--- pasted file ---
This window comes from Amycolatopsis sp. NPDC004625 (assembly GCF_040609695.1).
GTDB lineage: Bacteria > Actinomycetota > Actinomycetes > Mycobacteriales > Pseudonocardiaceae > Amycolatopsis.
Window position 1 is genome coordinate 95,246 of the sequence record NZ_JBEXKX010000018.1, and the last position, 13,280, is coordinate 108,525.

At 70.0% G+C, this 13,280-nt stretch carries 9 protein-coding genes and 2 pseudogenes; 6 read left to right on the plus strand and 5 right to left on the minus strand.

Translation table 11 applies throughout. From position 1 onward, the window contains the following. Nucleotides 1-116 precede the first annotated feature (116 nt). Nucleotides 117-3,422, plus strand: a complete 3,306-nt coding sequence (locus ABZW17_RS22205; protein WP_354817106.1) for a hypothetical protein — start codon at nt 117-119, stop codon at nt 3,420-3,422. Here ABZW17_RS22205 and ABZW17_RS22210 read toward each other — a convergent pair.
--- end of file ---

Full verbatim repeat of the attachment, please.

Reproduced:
This window comes from Amycolatopsis sp. NPDC004625 (assembly GCF_040609695.1).
GTDB lineage: Bacteria > Actinomycetota > Actinomycetes > Mycobacteriales > Pseudonocardiaceae > Amycolatopsis.
Window position 1 is genome coordinate 95,246 of the sequence record NZ_JBEXKX010000018.1, and the last position, 13,280, is coordinate 108,525.

At 70.0% G+C, this 13,280-nt stretch carries 9 protein-coding genes and 2 pseudogenes; 6 read left to right on the plus strand and 5 right to left on the minus strand.

Translation table 11 applies throughout. From position 1 onward, the window contains the following. Nucleotides 1-116 precede the first annotated feature (116 nt). Nucleotides 117-3,422, plus strand: a complete 3,306-nt coding sequence (locus ABZW17_RS22205; protein WP_354817106.1) for a hypothetical protein — start codon at nt 117-119, stop codon at nt 3,420-3,422. Here ABZW17_RS22205 and ABZW17_RS22210 read toward each other — a convergent pair.